New divisions strain main business lobby


The Swiss Business Federation, economiesuisse, has been urged to heal a rift with manufacturers after a key member withdrew from the lobby group this week.

This content was published on July 5, 2006

The decision by the aluminium industry to give notice on Monday comes only weeks after similar threats by the Swiss Master Builders' Association and umbrella engineering body Swissmem.

Economics professor Franz Jäger blames the growing divisions on the difficulty of juggling the diverse and often conflicting priorities of different economiesuisse members.

This has come to a head after festering for too long, the respected St Gallen university academic told swissinfo. But he believes most of the parties will find a way to patch up their differences.

"There are three main areas of conflict within economiesuisse: between large and small members, the industrial and service sectors and champions of the open market versus home market operators," he said.

"In addition, some members feel they are paying too much in subscriptions and not receiving enough representation from the federation. It is not very easy for one organisation to represent all these different interests all at the same time."

Aluminium umbrella group said on Monday it was withdrawing its membership because the industry has turned its focus more towards Europe.

Powerful pharmaceuticals

Export-oriented Swissmem had earlier accused the federation of bowing to the demands of the powerful pharmaceutical lobby at the expense of manufacturing.

At its annual conference in April, outgoing economiesuisse president Ueli Forster called for the existing ban on parallel imports to stay in place, in part to protect the pharmaceutical industry.

"It's a very difficult situation because you have a problem if all these groups leave," Jäger said. "In the end, economiesuisse would only represent the pharmaceutical, banking and finance sectors and this would limit its lobbying power with the government."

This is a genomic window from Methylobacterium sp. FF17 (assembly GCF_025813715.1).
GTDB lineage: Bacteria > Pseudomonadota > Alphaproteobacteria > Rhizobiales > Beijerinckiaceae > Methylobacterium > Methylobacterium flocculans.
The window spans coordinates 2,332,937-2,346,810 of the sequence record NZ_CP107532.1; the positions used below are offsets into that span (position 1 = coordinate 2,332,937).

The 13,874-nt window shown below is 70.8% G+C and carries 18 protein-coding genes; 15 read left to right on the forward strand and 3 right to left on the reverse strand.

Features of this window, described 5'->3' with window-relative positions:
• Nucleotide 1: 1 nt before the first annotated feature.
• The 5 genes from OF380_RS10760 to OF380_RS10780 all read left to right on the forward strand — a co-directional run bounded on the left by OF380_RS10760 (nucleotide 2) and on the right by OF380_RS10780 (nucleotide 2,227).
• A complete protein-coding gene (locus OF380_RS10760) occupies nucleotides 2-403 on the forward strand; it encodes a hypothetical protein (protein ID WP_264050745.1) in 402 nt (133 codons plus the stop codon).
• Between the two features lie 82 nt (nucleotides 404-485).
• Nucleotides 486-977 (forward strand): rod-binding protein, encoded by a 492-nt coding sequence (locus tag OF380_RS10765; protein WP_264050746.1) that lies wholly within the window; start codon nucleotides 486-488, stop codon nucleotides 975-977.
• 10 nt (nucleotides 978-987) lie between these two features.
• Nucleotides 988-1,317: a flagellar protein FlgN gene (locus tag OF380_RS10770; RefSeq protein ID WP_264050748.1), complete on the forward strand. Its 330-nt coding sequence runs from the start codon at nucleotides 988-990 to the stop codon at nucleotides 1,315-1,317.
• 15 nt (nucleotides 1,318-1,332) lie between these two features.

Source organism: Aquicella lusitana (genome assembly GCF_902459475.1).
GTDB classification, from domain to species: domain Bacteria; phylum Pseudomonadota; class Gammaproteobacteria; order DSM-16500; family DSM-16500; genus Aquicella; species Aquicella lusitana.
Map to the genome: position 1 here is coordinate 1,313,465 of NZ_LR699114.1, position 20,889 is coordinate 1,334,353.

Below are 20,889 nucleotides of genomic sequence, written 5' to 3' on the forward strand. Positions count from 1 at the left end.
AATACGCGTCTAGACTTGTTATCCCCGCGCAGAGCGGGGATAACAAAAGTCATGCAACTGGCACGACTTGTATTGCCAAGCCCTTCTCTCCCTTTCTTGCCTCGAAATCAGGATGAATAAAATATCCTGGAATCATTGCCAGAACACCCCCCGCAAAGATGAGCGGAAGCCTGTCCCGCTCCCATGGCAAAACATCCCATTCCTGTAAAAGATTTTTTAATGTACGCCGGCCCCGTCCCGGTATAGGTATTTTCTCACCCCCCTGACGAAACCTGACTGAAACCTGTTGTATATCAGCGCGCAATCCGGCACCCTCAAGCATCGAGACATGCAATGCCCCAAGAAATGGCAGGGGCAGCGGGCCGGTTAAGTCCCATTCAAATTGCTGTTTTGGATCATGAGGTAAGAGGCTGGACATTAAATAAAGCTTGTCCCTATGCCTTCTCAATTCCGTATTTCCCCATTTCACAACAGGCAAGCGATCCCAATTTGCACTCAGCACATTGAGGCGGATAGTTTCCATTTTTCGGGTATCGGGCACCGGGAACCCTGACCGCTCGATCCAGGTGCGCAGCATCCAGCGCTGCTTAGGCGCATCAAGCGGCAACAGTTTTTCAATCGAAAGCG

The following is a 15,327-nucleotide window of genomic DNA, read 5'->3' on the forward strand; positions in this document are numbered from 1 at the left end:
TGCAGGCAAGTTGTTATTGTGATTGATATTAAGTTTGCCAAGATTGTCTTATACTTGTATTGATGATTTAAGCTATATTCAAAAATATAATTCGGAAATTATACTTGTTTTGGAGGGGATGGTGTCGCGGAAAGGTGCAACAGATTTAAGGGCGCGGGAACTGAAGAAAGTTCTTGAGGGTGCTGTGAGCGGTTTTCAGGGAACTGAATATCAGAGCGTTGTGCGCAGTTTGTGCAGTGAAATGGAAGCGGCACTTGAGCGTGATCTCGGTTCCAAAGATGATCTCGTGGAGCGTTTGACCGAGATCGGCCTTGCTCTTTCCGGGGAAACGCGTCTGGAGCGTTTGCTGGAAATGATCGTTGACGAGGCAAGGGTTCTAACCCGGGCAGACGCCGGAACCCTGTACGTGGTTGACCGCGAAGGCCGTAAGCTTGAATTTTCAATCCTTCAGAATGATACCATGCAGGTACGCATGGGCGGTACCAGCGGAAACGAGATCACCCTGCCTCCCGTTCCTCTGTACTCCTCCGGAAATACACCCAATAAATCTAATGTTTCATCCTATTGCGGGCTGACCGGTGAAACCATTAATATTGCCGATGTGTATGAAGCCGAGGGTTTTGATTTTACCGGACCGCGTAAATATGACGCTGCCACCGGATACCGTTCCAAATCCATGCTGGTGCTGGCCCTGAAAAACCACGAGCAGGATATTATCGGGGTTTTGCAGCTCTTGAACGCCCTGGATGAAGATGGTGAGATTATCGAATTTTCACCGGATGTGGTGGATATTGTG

Swatch Group chairman Nicolas G. Hayek has also been critical of economiesuisse, declaring in the Swiss press that he wants to discuss "issues" with the organisation.

All this has prompted the federation to open urgent talks with industry associations in an attempt to smooth things over. "I think they will find a solution - they must," said Jäger. "I believe Swissmem will negotiate a reduced subscription fee and stay on as a member."

Economiesuisse spokesman Urs Rellstab told swissinfo that discussions with Swissmem are ongoing, but refused to elaborate. He denied that the federation is struggling to represent the interests of all its members.

"In every European country there are organisations like economiesuisse that cover a range of themes important to the whole economy," he said. "It is our duty to cover common interests rather than those specific to different sectors."

Senior economiesuisse officials are also currently meeting to discuss a new long-term strategy to outline the federation's approach on a range of issues, including corporate tax, the European Union and foreign economic relations.

Rellstab denied a connection between the strategy review and the current problems, saying the new plan is being drawn up to coincide with the appointment of president-elect Andreas Schmid in September.

swissinfo, Matthew Allen

Key facts

The Swiss Business Federation was created through the merger in 2000 of the Swiss Trade and Industry Association and the economic promotion organisation.
At that time the Swiss Employers' Association decided to go it alone.
Since its founding, the federation has attracted more than 30 new members, including Microsoft, IBM and the SWX Swiss Exchange.
eonomiesuisse has an annual budget of SFr15 million ($12.24 million) and Swissmem and the Swiss MasterBuilders' Association pay just under a third of it.

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